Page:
Nigel Slater’s Chocolate Cake with Red Beet (Berlin, January 22, 2012)

Last weekend I finally broke in my copy of Nigel Slater’s Tender. I’ve had this book for a while now and it’s been entertaining enough to read through the recipes and look at the pictures -they’re wonderful. Over the course of a couple of days, I made three dishes from the book, including a version of baked brussels sprouts that might become a new standby recipe. I also went out on a limb and made a chocolate cake that called for red beets.

I know. Beets don’t sound like an appetizing addition to a cake, but before you close this page, let me try to convince you that this cake really is delicious and worth the effort.

First, the beets are barely noticeable unless you’re looking for them. They serve mostly to add a hint of texture – think of the occasional bit of carrot in a carrot cake. This one, however, is far more moist than any carrot cake I’ve tried. As long as you mince finely and mix thoroughly, you don’t run the risk of getting a mouth-full of beets.

The use of dark chocolate and hot espresso also mean that the batter has a strong earthy flavor already, in a good way. The addition of the beet simply compliments these two ingredients, endowing the cake with an unexpected warmth and even a subtle bit of spice that sometimes come with root vegetables.

I’d go so far to say that this is a grown-up dessert. It’s not too sweet and its flavor is more complex than the usual chocolate cake. This cake was made to be eaten with coffee or tea, on a cold sunday afternoon, and I think you will like it.

Notes: The original recipe suggests crème fraîche and poppy seeds as a garnish. I thought the cake stood fine on its own and didn’t bother with that part. The only other modification I made was to use a 1/2 cup of coffee instead of the 1/4 cup of espresso the recipe called for, because I didn’t have any espresso at hand. This worked fine, but if you have the espresso I’d stick with that.

Chocolate Cake with Red Beet (adapted from “An Extremely Moist Chocolate-Beet Cake with Crème-Fraîche and Poppy Seeds” in Tender: A Cook and His Vegetable Patch by Nigel Slater)


8 oz (250 g) red beets

7 oz (200 g) dark chocolate (at least 70% cocoa solids)

1/4 cup hot espresso or 1/2 cup hot coffee

3/4 cup + 2 tbsp (200 g) butter, cut into small cubes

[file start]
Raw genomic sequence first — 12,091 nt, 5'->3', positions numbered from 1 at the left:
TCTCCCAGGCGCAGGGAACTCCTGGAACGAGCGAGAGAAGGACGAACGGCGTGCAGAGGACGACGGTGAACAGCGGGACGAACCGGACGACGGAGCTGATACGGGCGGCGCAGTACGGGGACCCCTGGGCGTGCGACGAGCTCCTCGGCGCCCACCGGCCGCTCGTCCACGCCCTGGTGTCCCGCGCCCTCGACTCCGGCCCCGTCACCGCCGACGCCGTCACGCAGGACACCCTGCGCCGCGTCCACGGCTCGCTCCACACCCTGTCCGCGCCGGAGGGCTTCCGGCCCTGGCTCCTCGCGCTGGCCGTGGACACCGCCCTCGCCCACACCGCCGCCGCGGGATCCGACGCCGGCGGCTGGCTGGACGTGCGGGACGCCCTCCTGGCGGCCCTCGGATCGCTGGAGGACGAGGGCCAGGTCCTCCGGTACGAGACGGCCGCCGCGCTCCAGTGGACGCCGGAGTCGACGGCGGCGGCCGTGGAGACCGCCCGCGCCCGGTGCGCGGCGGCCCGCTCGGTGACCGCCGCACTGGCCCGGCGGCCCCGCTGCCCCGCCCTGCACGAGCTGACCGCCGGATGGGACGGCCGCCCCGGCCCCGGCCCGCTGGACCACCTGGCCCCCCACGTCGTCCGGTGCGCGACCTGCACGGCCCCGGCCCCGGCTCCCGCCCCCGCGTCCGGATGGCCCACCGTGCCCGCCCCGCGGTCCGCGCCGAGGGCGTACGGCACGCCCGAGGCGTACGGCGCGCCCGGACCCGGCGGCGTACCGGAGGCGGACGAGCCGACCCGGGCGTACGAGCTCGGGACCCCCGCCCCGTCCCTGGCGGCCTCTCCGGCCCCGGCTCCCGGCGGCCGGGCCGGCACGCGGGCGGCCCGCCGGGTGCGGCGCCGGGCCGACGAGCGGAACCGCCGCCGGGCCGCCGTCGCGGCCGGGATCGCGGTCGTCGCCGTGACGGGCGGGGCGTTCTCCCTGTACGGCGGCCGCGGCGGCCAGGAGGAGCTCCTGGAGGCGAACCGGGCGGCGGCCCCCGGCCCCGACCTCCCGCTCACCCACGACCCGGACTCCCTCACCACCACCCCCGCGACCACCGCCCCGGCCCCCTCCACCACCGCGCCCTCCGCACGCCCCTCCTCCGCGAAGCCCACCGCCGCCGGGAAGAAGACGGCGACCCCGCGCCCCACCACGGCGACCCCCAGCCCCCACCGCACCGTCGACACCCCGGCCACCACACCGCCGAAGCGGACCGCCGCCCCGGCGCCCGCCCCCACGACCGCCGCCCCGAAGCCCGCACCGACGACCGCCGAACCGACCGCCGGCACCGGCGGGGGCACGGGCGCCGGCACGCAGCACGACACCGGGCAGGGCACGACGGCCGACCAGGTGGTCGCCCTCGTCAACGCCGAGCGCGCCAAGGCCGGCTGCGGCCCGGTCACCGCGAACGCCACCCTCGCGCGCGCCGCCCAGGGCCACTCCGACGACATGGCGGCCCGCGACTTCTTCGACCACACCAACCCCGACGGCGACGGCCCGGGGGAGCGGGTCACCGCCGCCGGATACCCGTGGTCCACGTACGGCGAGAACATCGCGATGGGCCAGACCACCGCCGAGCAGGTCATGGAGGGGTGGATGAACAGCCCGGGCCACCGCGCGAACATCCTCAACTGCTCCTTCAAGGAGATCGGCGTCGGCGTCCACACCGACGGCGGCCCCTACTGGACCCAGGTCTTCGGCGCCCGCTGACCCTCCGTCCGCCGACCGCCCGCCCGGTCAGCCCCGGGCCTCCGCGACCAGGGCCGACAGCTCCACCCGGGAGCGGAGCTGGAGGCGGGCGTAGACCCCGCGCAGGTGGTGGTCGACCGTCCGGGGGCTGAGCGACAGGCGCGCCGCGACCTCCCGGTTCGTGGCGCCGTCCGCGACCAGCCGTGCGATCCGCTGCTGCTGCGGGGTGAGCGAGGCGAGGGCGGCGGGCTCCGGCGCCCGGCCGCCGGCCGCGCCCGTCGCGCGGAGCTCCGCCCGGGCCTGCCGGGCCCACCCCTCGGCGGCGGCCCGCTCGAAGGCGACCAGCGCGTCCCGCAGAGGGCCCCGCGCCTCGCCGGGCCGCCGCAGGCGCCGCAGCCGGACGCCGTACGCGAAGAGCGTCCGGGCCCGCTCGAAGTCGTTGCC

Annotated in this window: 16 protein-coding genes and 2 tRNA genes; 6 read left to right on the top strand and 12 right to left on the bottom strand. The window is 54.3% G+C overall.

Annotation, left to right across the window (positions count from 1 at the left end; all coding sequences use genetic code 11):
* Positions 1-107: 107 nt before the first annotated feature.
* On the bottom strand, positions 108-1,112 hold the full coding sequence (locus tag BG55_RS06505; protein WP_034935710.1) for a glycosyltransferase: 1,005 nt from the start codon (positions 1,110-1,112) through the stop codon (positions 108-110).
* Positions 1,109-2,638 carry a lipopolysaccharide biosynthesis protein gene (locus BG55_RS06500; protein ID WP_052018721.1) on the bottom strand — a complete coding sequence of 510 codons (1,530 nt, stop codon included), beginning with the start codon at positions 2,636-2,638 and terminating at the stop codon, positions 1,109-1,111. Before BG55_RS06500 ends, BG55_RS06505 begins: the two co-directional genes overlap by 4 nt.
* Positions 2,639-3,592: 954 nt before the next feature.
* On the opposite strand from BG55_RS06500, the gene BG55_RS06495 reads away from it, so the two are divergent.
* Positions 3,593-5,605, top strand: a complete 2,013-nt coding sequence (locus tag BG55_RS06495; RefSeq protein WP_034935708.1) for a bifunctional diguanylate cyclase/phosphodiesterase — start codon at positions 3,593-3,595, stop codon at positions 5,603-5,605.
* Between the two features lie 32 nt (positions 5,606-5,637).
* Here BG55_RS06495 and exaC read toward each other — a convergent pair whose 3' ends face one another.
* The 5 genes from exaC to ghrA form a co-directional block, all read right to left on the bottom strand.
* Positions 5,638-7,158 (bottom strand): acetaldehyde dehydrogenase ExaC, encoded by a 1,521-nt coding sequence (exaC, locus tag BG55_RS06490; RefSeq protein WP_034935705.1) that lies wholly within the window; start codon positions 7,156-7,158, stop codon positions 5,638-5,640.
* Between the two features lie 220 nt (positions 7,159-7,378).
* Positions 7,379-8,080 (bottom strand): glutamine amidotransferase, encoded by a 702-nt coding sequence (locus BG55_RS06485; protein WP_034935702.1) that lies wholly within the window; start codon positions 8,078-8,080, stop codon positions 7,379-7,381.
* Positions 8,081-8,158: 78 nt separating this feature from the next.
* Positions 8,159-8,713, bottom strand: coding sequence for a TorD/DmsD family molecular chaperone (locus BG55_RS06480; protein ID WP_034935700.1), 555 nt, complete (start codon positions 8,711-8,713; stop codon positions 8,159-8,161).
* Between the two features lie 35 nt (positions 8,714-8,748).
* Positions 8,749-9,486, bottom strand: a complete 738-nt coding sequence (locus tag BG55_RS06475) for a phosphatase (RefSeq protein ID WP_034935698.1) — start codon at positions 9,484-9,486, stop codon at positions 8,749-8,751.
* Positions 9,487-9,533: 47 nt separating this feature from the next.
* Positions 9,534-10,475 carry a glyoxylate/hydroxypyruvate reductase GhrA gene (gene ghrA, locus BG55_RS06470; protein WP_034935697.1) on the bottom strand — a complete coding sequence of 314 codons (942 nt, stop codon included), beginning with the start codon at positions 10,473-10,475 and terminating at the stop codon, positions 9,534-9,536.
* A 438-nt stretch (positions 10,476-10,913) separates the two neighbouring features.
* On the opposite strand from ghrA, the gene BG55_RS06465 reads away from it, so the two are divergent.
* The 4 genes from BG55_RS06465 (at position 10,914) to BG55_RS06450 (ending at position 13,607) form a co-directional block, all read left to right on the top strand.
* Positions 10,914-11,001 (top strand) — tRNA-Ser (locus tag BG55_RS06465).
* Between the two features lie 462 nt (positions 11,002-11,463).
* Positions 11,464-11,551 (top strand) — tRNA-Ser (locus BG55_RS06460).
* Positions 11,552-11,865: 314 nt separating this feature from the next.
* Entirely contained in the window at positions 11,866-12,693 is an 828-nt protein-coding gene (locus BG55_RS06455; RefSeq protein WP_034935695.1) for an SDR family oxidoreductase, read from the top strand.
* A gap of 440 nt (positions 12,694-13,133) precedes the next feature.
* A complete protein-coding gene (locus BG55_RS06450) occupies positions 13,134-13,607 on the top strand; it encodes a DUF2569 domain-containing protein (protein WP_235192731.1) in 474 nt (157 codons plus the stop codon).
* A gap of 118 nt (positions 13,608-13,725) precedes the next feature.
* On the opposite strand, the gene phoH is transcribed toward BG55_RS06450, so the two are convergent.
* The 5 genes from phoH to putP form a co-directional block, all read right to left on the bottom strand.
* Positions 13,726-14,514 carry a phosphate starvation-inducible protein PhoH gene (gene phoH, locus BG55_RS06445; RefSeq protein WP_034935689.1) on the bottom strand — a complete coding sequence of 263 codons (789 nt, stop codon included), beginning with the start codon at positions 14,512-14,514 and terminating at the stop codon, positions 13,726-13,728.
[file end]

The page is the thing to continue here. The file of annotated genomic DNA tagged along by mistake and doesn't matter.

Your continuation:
1 cup + 2 tbsp (135 g) all-purpose flour

1 tbsp baking powder

3 tbsp cocoa

5 eggs, yolks separated from whites

1 cup (190 g) sugar

If you haven’t done so already, separate yolks from egg whites. Beat the yolks together and set aside. Beat the egg whites with a whisk until firm – this will take at least 10 minutes – and then gently fold in the sugar. Set this aside.First, boil the beets in unsalted water until tender when pierced with a fork (30-40 minutes). After they are done, cut off the stems and roots, peel and pulse in a food processor until coarsely minced.

Break up chocolate and place in a small, heat-proof bowl over a put of simmering water. Do not stir, but when the chocolate looks almost melted, stir in the hot coffee with one firm stir and then add the butter, pushing it into the hot mixture. Next, turn off the heat, and carefully remove the bowl for the water (I used a wide, shallow ladle to fish it out), and stir the mixture until the butter is completely melted. Finally, blend the yolks into the mixture. By this point, you should have the four main components of the batter (minced beet, melted chocolate mixture, dry ingredients and egg-whites) ready to go:

Now, combine the chocolate mixture and minced beets and mix thoroughly. Then very gently fold in the egg white mixture so that it doesn’t lose volume. The original recipe suggested folding the egg whites using a “figure eight” motion.

Once the egg whites are incorporated, mix I the combined flour, cocoa and baking powder, still stirring carefully so that the batter stays fluffy but is evenly blended. At this point, it should be a solid and even dark brown.

Pour the batter into the pan and put in the oven, reducing the heat immediately to 325 and cooking for 40 minutes. Remove the pan and let the cake cool for at least 20 minutes before taking the cake out and serving.

As I said above, this cake is ideal to enjoy with a hot cup of coffee.

  1. (a) I need this book, and (b) this cake looks divine! Like an earthy version of a red velvet cake.

    • sabaladas said:

      The book is definitely recommended. Many more good recipes!

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